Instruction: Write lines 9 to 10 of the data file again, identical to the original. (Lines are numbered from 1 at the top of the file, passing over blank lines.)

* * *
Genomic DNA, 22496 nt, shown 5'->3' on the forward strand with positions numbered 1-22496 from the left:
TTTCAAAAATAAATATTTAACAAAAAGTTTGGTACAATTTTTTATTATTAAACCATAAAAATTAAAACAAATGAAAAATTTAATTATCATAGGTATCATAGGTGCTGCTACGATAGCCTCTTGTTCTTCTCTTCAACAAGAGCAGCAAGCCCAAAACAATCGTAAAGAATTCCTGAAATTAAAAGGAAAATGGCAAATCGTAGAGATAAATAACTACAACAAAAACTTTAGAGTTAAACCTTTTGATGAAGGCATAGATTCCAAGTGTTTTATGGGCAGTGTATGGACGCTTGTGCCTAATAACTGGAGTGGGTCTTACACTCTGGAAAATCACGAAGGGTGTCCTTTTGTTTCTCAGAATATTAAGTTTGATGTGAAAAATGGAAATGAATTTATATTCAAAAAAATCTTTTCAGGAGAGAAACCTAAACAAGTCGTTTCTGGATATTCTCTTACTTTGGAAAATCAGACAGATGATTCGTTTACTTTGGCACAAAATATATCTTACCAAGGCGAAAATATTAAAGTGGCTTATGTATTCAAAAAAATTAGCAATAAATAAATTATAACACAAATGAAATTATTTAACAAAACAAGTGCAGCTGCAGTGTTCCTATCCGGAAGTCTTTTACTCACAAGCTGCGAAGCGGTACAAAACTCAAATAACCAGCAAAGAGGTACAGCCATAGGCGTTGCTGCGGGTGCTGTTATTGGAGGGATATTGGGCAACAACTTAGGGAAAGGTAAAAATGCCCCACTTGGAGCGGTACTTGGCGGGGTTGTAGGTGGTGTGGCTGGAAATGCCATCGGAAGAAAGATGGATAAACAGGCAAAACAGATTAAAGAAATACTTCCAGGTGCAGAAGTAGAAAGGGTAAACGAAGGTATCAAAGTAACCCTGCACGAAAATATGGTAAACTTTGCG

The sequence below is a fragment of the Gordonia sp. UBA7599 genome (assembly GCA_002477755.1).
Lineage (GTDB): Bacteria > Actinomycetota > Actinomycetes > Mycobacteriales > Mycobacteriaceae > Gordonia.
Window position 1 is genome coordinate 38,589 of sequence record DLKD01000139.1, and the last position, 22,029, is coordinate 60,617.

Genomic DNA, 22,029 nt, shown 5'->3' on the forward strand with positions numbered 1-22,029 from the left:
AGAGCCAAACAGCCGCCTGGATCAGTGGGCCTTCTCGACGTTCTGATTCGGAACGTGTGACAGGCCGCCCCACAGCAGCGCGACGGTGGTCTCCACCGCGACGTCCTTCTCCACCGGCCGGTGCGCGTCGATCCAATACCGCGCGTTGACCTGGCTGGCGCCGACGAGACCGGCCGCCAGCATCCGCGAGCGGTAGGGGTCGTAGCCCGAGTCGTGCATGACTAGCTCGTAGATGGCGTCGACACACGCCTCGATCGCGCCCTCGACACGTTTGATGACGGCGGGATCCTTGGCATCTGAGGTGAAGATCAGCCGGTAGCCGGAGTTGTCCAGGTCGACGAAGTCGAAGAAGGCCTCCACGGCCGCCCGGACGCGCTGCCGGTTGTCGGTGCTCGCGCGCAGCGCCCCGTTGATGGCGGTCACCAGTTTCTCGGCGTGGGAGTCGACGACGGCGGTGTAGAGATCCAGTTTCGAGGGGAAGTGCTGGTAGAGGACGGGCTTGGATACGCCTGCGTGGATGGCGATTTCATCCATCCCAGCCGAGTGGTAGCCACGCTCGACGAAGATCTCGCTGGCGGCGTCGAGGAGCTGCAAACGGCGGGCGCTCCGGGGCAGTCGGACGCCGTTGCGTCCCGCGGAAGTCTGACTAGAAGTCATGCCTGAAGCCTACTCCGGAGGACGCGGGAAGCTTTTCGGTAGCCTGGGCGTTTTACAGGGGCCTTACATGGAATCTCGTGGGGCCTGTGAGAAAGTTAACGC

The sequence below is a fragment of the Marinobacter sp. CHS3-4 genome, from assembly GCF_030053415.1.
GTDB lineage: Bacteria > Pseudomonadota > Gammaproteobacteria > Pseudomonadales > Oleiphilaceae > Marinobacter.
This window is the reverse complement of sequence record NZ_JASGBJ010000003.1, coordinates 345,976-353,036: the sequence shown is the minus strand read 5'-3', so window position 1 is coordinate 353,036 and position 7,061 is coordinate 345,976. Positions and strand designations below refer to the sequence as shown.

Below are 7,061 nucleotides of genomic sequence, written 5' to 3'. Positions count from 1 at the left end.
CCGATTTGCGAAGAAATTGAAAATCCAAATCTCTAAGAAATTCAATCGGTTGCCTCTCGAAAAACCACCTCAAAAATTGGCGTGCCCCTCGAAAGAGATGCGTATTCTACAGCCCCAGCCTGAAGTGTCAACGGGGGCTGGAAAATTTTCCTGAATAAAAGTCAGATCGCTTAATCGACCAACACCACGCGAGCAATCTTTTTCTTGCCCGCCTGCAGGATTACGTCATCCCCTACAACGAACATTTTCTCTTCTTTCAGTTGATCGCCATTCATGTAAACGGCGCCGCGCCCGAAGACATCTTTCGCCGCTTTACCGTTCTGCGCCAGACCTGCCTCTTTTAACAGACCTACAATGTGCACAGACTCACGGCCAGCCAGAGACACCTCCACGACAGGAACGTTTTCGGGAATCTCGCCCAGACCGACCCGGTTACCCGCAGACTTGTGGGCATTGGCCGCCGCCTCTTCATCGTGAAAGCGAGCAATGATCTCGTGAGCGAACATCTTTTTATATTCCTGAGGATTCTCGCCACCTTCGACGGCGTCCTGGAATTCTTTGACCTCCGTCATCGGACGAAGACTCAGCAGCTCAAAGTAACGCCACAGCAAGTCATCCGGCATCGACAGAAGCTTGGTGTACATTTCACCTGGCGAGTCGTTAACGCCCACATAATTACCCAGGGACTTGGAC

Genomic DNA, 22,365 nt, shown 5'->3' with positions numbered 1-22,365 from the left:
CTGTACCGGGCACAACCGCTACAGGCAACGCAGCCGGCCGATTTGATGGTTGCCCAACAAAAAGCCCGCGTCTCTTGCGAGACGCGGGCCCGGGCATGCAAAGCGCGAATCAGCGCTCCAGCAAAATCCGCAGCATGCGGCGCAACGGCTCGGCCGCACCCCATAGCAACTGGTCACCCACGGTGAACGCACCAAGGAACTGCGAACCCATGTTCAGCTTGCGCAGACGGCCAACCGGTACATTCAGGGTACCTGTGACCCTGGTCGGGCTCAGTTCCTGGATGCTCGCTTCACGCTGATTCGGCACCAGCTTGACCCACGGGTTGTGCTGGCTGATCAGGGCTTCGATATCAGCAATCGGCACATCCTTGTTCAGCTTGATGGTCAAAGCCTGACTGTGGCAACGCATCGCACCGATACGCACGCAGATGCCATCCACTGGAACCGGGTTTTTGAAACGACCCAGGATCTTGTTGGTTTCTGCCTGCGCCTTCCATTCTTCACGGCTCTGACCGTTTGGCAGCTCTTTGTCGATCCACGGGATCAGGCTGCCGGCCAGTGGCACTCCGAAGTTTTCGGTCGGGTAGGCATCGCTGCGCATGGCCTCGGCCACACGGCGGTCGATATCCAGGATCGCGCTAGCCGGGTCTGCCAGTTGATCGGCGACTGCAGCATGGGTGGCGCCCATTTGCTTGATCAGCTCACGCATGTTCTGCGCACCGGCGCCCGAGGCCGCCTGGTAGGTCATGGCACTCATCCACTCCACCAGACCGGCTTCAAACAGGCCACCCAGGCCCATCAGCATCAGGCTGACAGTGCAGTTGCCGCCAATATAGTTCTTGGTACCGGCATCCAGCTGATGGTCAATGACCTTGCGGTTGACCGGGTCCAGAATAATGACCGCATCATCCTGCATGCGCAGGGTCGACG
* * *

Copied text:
GTDB lineage: Bacteria > Pseudomonadota > Gammaproteobacteria > Pseudomonadales > Oleiphilaceae > Marinobacter.
This window is the reverse complement of sequence record NZ_JASGBJ010000003.1, coordinates 345,976-353,036: the sequence shown is the minus strand read 5'-3', so window position 1 is coordinate 353,036 and position 7,061 is coordinate 345,976. Positions and strand designations below refer to the sequence as shown.